The beauty of EDIWheel is that it is flexible and can be adapted to incorporate changing requirements – for example, inventory management. As yet, EDICeti have received no requests for this, but it would be possible to add it, said Aguemon.
Speaker number three from EDICeti was Roland Bories, from Michelin, who gave a theoretical scenario showing how EDIWheel could benefit tyre dealers. Keeping up to date with the various product catalogues from different suppliers can be a time consuming business, involving visiting different websites. With EDIWheel, this information is supplied by manufacturers and can be accessed by the dealer using a single protocol. He can enquire if the product is available, how much it costs and when it will be delivered.
All this information is available in seconds and, when happy, the dealer can place the order and receive a confirmation. When the goods arrive, an electronic delivery note is raised and an invoice can be sent electronically. The cost of this to the dealer is zero – the manufacturers pay a fee, based on their market share.
Another attraction for the tyre dealer is that he does not have to buy into a new software system; he can utilise his existing software system to access online ordering etc. Neither is there one single software company driving the idea of EDIWheel – at the seminar, both CAM Systems and MAM Software gave presentations showing how EDIWheel would work.
Both companies are very much pro-EDIWheel – indeed, MAM has developed an EDIWheel module in conjunction with Michelin and Formula 1 Autocentres, enabling the retailer to check real-time stock and place orders with Michelin, from within Formula 1’s own MAM Autopart management software. The scheme was piloted at the end of 2009.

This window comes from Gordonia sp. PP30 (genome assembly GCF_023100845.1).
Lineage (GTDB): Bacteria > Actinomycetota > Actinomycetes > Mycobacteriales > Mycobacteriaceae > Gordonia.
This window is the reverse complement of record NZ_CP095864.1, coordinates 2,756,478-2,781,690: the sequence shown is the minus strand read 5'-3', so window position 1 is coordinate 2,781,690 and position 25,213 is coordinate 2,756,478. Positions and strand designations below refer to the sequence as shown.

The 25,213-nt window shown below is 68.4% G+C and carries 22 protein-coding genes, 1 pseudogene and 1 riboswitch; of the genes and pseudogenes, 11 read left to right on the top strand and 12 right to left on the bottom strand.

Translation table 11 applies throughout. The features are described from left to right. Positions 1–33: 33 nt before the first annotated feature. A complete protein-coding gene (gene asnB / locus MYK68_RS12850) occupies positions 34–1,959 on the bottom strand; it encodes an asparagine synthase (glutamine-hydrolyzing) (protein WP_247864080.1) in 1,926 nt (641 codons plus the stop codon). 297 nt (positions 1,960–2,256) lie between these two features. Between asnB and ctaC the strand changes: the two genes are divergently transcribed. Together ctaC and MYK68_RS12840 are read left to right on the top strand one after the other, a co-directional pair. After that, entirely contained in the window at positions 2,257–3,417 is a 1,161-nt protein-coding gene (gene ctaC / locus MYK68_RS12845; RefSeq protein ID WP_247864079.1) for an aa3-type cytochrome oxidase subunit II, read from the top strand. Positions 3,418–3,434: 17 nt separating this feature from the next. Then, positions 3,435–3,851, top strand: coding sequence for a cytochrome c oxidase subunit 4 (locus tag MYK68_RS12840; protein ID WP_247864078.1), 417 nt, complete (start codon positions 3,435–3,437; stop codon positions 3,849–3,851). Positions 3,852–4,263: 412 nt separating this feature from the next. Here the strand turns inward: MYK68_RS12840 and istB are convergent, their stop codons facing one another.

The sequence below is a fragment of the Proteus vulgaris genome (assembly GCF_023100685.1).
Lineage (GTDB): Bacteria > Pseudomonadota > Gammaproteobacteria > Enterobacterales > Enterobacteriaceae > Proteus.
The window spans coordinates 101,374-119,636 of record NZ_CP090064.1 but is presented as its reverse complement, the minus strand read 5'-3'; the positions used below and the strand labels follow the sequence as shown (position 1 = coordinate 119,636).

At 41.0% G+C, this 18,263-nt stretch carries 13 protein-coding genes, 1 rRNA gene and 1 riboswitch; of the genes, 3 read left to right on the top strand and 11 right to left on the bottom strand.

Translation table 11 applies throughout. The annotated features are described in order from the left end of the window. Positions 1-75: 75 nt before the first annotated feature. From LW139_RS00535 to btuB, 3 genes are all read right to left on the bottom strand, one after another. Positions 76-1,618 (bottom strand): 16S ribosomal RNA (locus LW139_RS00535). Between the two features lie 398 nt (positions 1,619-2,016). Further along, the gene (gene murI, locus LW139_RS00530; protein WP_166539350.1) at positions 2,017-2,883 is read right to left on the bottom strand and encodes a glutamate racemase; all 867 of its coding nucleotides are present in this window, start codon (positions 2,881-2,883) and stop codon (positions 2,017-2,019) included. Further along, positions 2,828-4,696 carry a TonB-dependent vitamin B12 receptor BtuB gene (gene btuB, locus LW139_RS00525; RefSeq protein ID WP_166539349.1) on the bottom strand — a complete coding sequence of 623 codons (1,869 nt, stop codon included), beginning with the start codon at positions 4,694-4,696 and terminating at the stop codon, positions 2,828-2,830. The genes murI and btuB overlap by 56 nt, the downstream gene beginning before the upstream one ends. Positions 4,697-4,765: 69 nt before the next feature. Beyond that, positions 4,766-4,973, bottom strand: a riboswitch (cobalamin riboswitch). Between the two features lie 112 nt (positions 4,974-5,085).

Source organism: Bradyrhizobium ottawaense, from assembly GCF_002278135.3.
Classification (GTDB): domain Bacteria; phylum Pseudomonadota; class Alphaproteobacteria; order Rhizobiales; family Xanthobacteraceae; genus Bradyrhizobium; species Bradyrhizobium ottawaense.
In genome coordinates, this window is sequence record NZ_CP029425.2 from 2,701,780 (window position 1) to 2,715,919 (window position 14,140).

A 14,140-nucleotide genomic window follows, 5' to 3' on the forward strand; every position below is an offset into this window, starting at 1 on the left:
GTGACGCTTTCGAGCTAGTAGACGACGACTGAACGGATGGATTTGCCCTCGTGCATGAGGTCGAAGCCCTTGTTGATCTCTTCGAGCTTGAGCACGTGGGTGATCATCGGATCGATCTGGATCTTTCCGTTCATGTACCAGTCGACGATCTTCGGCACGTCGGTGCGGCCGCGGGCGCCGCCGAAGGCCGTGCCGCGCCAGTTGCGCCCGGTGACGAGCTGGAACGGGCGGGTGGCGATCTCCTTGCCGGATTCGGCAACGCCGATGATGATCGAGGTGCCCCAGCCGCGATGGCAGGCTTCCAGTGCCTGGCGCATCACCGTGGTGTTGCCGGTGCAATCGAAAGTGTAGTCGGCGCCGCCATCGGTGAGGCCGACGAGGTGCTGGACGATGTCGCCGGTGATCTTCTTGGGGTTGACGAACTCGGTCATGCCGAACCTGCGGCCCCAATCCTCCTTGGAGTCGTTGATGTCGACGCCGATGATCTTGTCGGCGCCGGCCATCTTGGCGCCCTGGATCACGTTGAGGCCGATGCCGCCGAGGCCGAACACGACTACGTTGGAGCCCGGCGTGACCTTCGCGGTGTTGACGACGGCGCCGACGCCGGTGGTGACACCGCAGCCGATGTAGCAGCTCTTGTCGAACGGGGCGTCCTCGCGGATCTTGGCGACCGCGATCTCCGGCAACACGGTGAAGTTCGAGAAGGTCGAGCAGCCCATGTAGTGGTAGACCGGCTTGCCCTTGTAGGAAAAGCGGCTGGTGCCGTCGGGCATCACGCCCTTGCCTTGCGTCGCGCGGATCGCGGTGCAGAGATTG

CAM believes that EDIWheel is very much the coming thing and cited the example of the banking and construction industries, which have embraced the benefits of co-operation and the standardisation of IT platforms across all functions, while the constituent companies continue to compete on price, product and service. In the construction industry, in 2003 there were three founding participants and by 2009, this number had risen to 1,200, with an annual trading value of £2 billion.
These presentations were the final ones of the morning and Graham Willson summed up the morning’s events by saying that EDIWheel is all about having standardised messages which he believed makes sense for the industry and makes it simpler for the various parties to interact.
The afternoon session was devoted to short presentations from representatives from all sectors of the tyre industry and to questions and answers. Introducing the session and wearing his Kwik-Fit hat, David White suggested that a common platform route is something that cannot be ignored and that the industry should work together to provide a solution.